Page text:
Telx Expands With Vantage in Santa Clara

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An aerial view of the Vantage Data Centers campus in Santa Clara, Calif. Telx will be the anchor tenant in the newest Vantage building.

Telx today announced a major expansion in Silicon Valley, where the company has leased 32,000 square feet of in a new data center being built by Vantage Data Centers in Santa Clara, Calif. The new Cloud Connection Center (C3) facility  offers colocation customers direct access to Telx’s global marketplace of customers in existing  C3 facilities at 1100 Space Park in Santa Clara and the 200 Paul Avenue in San Francisco.

The new Telx facility also continues the leasing momentum for Vantage, which has already filled all of the space in the first two data centers it has brought online on its Danta Clara campus, leasing 15 megawatts of critical power. Telx will be the anchor tenant in the third Vantage building, known as V1.

The lease in Santa Clara continues an active growth phase for Telx, which recently announced plans for its first “greenfield” data center project in Clifton, New Jersey.

Telx CEO Eric Shepcaro says the new space gives Telx more flexibility than it has in 1100 Space Park. “We found we were missing larger opportunities with customers that wanted to be in Silicon Valley rather than at 200 Paul,” said Shepcaro. “200 Paul is a great facility, but some companies just want to be in Silicon Valley.”

Dense Power Footprint

The Telx Santa Clara facility at Vantage supports power densities up to 400 watts per square foot or 16KW per cabinet in a 2N redundant infrastructure design. That’s the highest power density currently offered in any Telx facilities, said Shepcaro, who said Telx has an option on expansion space with Vantage. The newly commissioned facility is the latest addition to the campus built by Vantage, which anticipates all three buildings will earn LEED Platinum certifications and feature Power Usage Effectiveness (PUE) ratings below 1.3 to maximize energy efficiency.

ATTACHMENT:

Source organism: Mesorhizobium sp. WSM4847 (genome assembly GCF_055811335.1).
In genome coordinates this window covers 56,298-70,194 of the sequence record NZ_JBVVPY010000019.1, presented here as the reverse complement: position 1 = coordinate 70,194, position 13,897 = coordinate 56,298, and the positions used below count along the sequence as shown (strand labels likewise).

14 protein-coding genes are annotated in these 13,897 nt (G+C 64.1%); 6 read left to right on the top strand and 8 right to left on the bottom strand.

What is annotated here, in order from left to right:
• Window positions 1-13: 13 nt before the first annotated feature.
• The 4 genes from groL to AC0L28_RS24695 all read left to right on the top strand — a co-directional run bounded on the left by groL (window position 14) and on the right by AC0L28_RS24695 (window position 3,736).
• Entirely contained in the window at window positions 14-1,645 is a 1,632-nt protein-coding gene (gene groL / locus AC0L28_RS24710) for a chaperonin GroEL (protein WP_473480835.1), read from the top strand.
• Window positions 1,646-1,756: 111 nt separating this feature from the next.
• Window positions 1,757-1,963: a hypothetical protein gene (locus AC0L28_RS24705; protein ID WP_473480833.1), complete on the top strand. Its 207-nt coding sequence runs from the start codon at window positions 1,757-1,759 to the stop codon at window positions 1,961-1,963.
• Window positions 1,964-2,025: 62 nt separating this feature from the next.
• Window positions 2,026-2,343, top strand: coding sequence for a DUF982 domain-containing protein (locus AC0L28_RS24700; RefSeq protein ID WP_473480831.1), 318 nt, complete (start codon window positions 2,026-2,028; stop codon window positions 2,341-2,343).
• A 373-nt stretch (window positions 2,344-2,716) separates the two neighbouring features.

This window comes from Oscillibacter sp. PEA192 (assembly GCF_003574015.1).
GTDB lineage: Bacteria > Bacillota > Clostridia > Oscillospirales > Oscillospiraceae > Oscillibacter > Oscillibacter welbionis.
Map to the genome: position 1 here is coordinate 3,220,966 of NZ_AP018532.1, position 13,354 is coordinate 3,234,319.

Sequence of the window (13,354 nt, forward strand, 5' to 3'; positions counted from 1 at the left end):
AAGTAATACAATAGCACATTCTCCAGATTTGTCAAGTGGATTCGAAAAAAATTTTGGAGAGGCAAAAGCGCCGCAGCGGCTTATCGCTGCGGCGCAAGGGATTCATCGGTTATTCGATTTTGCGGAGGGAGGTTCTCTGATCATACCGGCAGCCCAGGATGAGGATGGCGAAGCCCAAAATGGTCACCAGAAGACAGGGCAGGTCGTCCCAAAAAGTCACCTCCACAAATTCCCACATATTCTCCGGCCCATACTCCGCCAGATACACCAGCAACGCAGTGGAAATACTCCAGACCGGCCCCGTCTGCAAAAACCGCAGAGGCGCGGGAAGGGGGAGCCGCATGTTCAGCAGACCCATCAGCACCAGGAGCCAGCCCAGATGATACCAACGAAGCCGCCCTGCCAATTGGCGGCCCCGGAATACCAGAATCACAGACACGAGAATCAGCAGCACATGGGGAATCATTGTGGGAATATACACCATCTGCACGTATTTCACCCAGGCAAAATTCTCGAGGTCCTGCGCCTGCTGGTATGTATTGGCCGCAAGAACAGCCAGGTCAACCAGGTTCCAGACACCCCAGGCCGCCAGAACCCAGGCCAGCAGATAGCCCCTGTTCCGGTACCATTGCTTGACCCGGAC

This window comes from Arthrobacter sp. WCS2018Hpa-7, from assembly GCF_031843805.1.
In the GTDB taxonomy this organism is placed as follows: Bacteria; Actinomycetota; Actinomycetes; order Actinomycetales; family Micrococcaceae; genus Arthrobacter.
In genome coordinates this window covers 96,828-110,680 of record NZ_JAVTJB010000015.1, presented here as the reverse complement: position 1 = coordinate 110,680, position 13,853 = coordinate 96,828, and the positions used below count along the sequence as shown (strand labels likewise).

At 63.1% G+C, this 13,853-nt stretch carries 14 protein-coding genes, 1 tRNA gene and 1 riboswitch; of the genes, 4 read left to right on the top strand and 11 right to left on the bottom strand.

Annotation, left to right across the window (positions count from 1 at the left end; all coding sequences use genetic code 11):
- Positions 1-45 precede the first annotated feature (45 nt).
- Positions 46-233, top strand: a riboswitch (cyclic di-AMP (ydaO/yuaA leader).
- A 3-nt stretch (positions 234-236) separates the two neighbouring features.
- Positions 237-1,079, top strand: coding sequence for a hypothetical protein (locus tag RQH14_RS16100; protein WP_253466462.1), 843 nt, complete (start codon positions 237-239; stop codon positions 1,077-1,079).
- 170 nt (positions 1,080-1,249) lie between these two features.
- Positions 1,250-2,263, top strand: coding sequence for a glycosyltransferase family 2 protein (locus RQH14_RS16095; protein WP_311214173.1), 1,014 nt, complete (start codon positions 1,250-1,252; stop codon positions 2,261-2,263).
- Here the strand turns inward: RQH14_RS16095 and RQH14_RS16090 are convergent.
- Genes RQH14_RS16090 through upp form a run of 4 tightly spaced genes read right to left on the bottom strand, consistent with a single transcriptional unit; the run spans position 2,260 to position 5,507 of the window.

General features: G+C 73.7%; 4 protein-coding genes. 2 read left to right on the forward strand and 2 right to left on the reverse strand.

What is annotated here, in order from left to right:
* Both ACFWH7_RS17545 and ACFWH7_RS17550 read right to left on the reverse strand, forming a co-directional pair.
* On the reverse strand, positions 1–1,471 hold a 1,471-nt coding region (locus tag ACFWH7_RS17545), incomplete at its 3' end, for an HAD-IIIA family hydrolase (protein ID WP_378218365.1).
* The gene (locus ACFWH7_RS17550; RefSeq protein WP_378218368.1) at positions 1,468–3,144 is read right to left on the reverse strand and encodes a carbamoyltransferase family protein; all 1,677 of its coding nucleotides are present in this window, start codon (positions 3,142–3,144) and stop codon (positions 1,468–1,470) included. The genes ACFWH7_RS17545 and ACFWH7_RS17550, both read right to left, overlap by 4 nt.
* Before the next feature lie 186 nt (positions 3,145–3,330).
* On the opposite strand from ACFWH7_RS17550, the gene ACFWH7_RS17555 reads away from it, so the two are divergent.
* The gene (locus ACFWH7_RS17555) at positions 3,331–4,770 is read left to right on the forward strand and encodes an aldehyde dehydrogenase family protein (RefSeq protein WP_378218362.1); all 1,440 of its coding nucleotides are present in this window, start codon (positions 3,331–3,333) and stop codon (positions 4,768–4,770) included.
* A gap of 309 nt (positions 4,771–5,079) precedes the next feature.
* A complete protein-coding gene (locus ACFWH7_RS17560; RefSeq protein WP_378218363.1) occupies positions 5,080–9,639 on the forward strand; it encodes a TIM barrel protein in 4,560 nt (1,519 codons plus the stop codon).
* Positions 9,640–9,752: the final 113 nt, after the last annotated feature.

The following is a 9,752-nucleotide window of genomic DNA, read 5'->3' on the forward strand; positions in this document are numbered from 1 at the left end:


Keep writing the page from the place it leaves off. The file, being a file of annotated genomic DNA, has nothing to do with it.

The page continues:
“We spent a good year vetting facilities,” said Shepcaro. “We worked with Vantage to come up with space that met our requirements.”

“As the anchor tenant in our Santa Clara data center, Telx now has ample room to expand and provide distinctive, high-performance data center services,” said Greg Ness, VP Marketing, Vantage Data Centers. “As our campus InterConnection Center operator, Telx will bring its considerable expertise and experience in connecting the world’s most in-demand networks, helping our other tenants at this location add value to their colocated infrastructure by building communities of interest.”

Providing Connectivity to Campus

As the retail InterConnection Center operator, Telx can offer customers at the Vantage campus direct connections to hundreds of the world’s leading carriers, ISPs, cloud service and content providers. Enterprise colocation customers in Telx’s Santa Clara C3 data center can also connect with its 200 Paul facility in San Francisco—one of the most carrier-dense InterConnection Centers in the nation.

Wholesale data center operators like Vantage typically seek to have at least one colocation provider as a tenant, as this creates opportunities for customers who would like to house equipment at the campus, but may not require the 500 kilowatts to 1 megawatt of power that typically are the entry points for wholesale leases.

Data centers are attracted to Santa Clara by the price of electricity from municipal utility Silicon Valley Power, which is slightly less than pricing for PG&E in surrounding towns in Silicon Valley. Telx is one of many data center providers bringing new space online, joining Digital Realty TrustDuPont FabrosCoreSiteVantage Data CentersQTS,Terremark and Server Farm Realty.

Telx is a privately held company that operates 17 data center facilities – five in the New York Metro area, two in Chicago, two in Dallas, four in California, (Los Angeles, San Francisco, and two in Santa Clara) and facilities in Atlanta, Miami, Phoenix and Charlotte, N.C.

About the Author

Rich Miller is the founder and editor at large of Data Center Knowledge, and has been reporting on the data center sector since 2000. He has tracked the growing impact of high-density computing on the power and cooling of data centers, and the resulting push for improved energy efficiency in these facilities.

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